Lastly, HaggaiandMalachiprophesied, ThatChrist should come, before the Destruction of the SecondTem

"Marfham. Can. Chron. §. 18- 'Joseph. Antiq. 1.12. c. 1 r. * Ibid. 1. Ii. c. 8. > • Hieron. in Dan. Procem.

pk,H*r.iu'7,9.MaI.m.i .kndHosea foretold the present State of the People of Israel? in those remarkable words, TheyJhall be wanderers among the nations? Hof ix. 17.

Not to insist therefore upon other Miracles and Prophecies, which were concerning things of lesser moment, or less remarkable in the Eyes of the World •, these may suffice, which were of that Publick nature, that there could be no Deceit or Mistake in them: Multitudes of Men, whom Prejudice or Malice had prepared to make the utmost Discoveries, were Witnesses to the Miracles; and both the Prophecies themselves, and the Fulfilling of them, were notorious to other Nations, as well as to the Jews, to whom they were deliver'd, and in whose hands they have ever since been, being read in the Synagogues every Sabhathrday. The Jews had as good Evidence, for Instance , that Elijah wrought his Miracles, as they could have, that there was such a Man in the World. And when the Publick Transactions and Councils of Princes, the Fate and Revolution of Empires, with the prefix'd Time and Place, and the very Names of the Persons, were so particularly foretold, Two or Three hundred Years before the Things came to pass; we may as well question the Truth of all History, as the Certainty of these Revelations. For, indeed, they are the History of Things that were to come, set down in the very Circumstances hi which they afterwards were brought to pass. Arid yet if a Man should dispute whether there ever were, such a Man as Elijah, or such a Prince as Jofiah, or Cyrus, he would bat make himself ridiculous; but if he deny that Elijah wrought such Miracles, or that Isaiah spoke of Cyrm, and another Prophet of Jos ah, by Inspiration, perhaps he may be thought to have made some great Discovery, and to know something above the rest of Mankind, and shall be likely to meet with Applause, instead of that Contempt which such Pretences deserve: so strangely partial are Men for any thing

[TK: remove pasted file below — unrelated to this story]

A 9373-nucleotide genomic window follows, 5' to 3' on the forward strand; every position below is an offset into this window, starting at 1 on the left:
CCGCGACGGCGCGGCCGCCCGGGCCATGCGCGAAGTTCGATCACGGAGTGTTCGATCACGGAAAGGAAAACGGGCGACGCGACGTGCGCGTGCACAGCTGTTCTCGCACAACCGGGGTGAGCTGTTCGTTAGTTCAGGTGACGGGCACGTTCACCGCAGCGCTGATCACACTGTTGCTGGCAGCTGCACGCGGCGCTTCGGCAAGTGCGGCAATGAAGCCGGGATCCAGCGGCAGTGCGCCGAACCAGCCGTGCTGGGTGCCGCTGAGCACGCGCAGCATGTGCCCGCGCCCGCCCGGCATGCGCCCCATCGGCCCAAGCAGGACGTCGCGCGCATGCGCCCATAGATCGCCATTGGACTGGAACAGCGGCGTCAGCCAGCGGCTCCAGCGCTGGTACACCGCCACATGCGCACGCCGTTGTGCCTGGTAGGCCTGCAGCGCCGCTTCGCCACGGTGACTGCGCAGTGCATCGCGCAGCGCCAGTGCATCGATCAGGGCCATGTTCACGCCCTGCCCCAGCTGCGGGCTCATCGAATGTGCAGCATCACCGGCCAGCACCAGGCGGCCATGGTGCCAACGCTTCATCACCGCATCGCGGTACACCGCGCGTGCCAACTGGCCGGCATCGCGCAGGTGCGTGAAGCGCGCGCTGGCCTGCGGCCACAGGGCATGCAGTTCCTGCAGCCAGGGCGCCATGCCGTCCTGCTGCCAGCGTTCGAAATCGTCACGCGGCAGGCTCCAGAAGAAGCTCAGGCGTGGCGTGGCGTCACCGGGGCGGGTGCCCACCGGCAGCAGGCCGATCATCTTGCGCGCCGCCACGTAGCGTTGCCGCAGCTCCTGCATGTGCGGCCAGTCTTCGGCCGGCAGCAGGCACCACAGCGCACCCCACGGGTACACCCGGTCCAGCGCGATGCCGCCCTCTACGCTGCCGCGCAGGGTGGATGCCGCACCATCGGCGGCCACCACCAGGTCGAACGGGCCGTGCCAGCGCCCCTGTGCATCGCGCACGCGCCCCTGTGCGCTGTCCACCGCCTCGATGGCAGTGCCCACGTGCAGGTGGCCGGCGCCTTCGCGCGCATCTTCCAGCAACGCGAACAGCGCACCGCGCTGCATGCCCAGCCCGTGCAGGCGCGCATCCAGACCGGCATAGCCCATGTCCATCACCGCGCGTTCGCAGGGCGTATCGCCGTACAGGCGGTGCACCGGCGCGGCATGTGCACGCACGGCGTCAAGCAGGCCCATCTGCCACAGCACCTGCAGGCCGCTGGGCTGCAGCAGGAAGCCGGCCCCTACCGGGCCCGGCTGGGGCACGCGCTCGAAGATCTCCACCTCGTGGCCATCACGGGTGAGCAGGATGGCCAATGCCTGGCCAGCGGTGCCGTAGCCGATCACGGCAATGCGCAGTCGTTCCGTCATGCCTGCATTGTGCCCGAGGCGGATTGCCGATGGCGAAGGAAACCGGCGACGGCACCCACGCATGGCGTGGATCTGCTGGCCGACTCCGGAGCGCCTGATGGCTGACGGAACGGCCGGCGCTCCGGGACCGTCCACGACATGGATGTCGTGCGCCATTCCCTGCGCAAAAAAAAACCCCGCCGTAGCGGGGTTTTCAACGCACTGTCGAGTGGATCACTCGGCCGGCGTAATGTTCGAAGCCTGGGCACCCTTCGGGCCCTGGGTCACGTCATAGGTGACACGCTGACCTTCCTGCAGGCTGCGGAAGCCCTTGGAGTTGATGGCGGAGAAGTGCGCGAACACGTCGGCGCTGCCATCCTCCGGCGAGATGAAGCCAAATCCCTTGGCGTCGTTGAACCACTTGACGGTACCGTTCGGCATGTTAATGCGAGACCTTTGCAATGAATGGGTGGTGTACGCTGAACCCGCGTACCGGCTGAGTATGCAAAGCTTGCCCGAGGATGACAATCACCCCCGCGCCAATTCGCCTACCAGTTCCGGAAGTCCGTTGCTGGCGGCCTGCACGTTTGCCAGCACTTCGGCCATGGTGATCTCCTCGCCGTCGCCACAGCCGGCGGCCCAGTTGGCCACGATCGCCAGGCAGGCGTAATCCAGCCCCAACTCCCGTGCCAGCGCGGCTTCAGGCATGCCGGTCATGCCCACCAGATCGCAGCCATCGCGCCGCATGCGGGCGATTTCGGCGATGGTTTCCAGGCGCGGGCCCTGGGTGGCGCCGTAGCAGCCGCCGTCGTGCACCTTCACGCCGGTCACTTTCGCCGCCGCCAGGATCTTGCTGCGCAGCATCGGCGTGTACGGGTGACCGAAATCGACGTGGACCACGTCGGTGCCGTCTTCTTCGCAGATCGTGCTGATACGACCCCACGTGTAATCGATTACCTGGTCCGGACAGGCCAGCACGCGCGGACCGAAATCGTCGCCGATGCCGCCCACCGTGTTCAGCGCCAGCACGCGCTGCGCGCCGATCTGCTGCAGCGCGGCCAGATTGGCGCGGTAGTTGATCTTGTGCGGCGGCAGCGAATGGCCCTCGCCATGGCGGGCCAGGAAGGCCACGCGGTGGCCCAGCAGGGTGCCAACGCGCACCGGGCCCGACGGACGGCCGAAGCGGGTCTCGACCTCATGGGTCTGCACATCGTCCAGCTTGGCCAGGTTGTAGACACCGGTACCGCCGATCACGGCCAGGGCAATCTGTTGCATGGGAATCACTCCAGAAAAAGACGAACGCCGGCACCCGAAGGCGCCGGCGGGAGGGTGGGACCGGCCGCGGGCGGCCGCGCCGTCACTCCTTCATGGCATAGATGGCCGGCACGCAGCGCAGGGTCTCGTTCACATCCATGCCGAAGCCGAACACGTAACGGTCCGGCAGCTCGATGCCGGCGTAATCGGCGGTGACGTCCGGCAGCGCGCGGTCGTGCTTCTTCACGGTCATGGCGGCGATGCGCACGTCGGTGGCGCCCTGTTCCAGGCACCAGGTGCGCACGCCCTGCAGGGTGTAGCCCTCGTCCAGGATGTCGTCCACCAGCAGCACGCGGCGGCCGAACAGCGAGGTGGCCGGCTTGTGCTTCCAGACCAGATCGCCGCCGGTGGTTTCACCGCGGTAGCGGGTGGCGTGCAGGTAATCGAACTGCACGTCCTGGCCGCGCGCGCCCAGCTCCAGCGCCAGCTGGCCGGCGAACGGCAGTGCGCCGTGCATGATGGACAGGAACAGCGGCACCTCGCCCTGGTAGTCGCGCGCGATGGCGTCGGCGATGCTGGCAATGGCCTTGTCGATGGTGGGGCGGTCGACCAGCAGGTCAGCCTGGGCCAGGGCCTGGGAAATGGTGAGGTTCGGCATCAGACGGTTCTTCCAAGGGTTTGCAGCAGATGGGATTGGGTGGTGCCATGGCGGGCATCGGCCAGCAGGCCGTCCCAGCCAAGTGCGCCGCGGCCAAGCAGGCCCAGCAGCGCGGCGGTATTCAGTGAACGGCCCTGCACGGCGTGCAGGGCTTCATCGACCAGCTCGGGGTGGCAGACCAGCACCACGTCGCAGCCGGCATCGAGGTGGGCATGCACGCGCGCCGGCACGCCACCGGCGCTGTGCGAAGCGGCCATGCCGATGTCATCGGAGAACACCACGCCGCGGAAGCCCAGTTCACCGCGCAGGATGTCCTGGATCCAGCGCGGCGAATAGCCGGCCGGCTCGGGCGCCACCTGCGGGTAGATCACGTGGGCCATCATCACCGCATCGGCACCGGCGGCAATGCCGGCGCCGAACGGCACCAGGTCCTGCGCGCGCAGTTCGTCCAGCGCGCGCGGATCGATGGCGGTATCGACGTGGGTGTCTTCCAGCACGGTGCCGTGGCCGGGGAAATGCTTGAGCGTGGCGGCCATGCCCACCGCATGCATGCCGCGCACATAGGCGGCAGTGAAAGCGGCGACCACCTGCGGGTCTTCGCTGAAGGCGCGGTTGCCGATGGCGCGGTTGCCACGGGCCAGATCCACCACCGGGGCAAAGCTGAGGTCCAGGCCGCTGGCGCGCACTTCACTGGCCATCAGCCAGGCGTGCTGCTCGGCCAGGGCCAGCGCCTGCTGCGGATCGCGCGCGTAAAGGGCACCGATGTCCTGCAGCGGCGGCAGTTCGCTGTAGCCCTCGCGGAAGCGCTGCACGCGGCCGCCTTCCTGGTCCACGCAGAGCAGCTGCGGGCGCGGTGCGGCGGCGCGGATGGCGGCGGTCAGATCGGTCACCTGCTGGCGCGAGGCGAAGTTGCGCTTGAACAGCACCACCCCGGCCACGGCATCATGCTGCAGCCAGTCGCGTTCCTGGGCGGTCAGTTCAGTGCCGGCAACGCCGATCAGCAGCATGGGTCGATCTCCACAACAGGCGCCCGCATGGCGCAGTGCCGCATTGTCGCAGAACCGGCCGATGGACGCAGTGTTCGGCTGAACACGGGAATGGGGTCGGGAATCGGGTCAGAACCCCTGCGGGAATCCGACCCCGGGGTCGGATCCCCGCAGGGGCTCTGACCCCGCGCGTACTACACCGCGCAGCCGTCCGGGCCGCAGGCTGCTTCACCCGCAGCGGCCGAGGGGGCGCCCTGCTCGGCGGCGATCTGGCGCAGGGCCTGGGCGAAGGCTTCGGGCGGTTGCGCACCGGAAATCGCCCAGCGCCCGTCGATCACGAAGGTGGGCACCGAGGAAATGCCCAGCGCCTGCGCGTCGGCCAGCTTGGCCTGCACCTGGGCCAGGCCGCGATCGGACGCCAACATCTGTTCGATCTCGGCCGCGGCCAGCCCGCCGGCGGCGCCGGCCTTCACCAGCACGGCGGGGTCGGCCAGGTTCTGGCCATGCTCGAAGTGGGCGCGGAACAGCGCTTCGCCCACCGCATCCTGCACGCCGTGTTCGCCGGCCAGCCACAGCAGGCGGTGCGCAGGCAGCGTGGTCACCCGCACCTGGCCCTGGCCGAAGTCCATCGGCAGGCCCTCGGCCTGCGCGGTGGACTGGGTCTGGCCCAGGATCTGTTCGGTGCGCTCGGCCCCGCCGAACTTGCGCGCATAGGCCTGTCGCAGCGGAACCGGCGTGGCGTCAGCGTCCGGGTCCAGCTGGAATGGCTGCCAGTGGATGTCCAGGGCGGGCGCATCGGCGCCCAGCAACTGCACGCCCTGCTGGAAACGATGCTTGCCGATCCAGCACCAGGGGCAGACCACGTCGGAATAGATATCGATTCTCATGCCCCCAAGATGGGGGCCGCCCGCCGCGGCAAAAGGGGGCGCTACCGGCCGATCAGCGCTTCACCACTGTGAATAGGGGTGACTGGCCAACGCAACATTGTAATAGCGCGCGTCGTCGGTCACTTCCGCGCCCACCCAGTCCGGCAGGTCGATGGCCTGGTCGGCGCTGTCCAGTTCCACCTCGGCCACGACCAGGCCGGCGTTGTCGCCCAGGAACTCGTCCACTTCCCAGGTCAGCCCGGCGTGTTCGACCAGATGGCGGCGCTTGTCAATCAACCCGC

P 3 which

which is but against the Authority of the Scriptures. For I think it will be hard for Men to bring better Proof, that there were such Men as Elijah, and Jofiah, an&Cyrns, than may be brought to shew, that the latter were by Name prophelied of long before their Birth, and that the first wrought all the Miracles related of him j or to produce clearer Evidence, that there was such a City as Jerusalem before the Reign of Cyrui , than we have, that the Destruction of the City and Temple , and the Captivity of the People , with their Restoration after Seventy Years, was foretold by Jeremiah.

The Prophets did their Miracles in.the most publick manner; and their Prophecies were deliver'd not in Corners, but openly, before all the People; not in obscure and ambiguous Words, but in plain Terms, with a particular Account of Persons, and Time, and Place: they were kept, they were reajd and studied by that very People who at first as little regarded them , as any Man now amongst us can do, but flew the Prophets themselves, and rejected their Prophecies with Rage and Indignation,; but were afterwards, by the Event of Things, so fully convinced (-which was likewise foretold, Ezek. xxxiii. 33.) of their Divine Inspiration and Authority, that they wholly depended and rely'd upon them, and liv'd in an uncomfortable Exile , upon the sole Hopes and Expectations of seeing the rest of their Prophecies fulfill'd. And therefore the Posterity of those who had slain the Prophets, had the highest Veneration for the Memory of these Prophets whom their Forefathers had kill'dj they built and adorn'd their Sepulchres , when it was so reproachful to them to erect Monuments of perpetual Acknowledgment, That they were the Children of them which killed the Prophets, Matth. xxiii. 31 • and those to die any Death , rather than renounce the Authority of their Books , or part with them, even when they had forsaken their Doctrine, and ehang'd